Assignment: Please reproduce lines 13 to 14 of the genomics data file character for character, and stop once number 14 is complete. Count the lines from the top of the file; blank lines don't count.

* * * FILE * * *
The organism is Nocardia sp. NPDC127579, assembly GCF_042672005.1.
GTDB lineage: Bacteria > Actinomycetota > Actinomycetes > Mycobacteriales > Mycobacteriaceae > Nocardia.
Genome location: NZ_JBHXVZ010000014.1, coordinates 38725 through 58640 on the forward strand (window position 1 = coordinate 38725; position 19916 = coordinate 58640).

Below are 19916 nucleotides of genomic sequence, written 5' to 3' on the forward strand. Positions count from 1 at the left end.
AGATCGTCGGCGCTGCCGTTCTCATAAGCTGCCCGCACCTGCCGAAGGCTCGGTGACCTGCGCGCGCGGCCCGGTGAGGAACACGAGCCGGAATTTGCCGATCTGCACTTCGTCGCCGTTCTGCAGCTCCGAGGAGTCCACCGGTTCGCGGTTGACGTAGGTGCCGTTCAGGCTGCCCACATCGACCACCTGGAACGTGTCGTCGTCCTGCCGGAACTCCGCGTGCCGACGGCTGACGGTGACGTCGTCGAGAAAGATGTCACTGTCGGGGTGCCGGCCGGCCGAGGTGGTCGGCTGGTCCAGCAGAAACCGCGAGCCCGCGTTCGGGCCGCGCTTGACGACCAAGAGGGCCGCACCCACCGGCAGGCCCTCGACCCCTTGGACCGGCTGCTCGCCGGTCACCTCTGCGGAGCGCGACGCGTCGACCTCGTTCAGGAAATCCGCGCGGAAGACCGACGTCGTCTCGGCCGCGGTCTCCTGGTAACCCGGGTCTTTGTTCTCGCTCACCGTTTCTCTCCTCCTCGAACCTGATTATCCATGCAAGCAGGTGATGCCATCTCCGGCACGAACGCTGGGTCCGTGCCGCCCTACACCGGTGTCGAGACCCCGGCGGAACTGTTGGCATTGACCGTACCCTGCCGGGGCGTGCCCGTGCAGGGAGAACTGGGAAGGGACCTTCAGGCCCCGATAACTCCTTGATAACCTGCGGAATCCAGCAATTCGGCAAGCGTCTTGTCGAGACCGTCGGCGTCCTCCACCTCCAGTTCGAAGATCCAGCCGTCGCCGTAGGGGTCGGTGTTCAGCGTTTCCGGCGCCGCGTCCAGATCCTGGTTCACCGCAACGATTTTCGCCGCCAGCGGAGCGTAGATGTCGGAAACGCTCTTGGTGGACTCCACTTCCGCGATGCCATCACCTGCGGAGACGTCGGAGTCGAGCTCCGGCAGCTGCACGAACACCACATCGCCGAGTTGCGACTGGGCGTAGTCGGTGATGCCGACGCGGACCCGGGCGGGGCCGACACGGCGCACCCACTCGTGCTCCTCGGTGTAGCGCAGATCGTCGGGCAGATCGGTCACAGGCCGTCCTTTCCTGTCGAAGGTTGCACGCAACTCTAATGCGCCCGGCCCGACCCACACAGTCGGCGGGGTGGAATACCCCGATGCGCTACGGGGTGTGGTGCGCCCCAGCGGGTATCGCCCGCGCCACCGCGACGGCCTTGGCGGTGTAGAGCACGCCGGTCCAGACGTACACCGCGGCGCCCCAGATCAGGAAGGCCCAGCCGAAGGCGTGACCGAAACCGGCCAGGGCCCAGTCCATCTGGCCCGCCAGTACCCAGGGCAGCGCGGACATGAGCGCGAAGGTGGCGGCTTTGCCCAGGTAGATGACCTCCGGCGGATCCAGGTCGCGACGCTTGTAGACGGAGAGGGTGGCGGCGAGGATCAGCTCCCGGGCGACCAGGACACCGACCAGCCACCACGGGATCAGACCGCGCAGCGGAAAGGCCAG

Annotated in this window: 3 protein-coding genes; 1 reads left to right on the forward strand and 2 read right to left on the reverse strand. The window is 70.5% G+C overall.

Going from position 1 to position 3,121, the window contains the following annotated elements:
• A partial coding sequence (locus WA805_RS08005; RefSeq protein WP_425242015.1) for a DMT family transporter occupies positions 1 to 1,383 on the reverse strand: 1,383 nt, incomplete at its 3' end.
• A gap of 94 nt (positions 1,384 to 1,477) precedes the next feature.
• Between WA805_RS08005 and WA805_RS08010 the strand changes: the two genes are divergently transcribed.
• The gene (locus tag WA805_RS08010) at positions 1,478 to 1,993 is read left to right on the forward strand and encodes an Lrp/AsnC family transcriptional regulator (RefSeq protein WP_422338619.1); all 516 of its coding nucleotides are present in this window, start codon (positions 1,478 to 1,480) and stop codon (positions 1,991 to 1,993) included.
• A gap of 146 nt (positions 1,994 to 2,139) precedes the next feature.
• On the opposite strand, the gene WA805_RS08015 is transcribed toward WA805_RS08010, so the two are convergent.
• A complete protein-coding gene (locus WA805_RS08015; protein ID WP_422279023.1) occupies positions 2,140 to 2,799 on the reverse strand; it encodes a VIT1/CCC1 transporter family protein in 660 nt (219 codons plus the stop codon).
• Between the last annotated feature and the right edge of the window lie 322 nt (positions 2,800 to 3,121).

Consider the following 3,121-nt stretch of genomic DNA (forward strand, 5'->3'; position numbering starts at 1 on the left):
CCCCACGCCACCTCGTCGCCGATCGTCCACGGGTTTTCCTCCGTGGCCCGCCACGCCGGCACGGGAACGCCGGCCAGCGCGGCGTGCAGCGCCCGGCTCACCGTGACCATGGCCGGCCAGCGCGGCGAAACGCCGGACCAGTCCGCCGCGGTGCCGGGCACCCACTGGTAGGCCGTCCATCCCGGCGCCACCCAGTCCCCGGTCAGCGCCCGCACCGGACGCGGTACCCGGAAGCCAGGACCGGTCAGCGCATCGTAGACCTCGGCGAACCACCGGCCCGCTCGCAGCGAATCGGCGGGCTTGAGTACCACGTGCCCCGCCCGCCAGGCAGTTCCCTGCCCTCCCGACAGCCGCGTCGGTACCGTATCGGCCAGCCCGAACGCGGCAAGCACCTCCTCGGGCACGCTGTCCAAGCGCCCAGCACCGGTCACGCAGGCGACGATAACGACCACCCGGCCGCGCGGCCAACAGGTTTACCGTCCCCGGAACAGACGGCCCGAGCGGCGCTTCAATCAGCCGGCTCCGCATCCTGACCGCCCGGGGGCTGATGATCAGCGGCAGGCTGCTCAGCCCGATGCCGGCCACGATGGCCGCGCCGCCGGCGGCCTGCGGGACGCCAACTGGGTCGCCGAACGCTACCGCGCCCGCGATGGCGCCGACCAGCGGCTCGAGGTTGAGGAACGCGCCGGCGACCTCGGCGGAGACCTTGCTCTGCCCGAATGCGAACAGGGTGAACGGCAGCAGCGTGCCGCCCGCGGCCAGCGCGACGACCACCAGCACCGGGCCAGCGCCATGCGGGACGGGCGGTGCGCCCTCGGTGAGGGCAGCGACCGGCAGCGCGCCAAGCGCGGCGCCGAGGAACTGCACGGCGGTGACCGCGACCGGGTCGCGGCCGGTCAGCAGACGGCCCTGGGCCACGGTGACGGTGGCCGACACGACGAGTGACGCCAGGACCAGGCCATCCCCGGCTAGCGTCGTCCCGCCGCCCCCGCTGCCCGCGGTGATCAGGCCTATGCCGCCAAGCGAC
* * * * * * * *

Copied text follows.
• On the opposite strand, the gene WA805_RS08015 is transcribed toward WA805_RS08010, so the two are convergent.
• A complete protein-coding gene (locus WA805_RS08015; protein ID WP_422279023.1) occupies positions 2,140 to 2,799 on the reverse strand; it encodes a VIT1/CCC1 transporter family protein in 660 nt (219 codons plus the stop codon).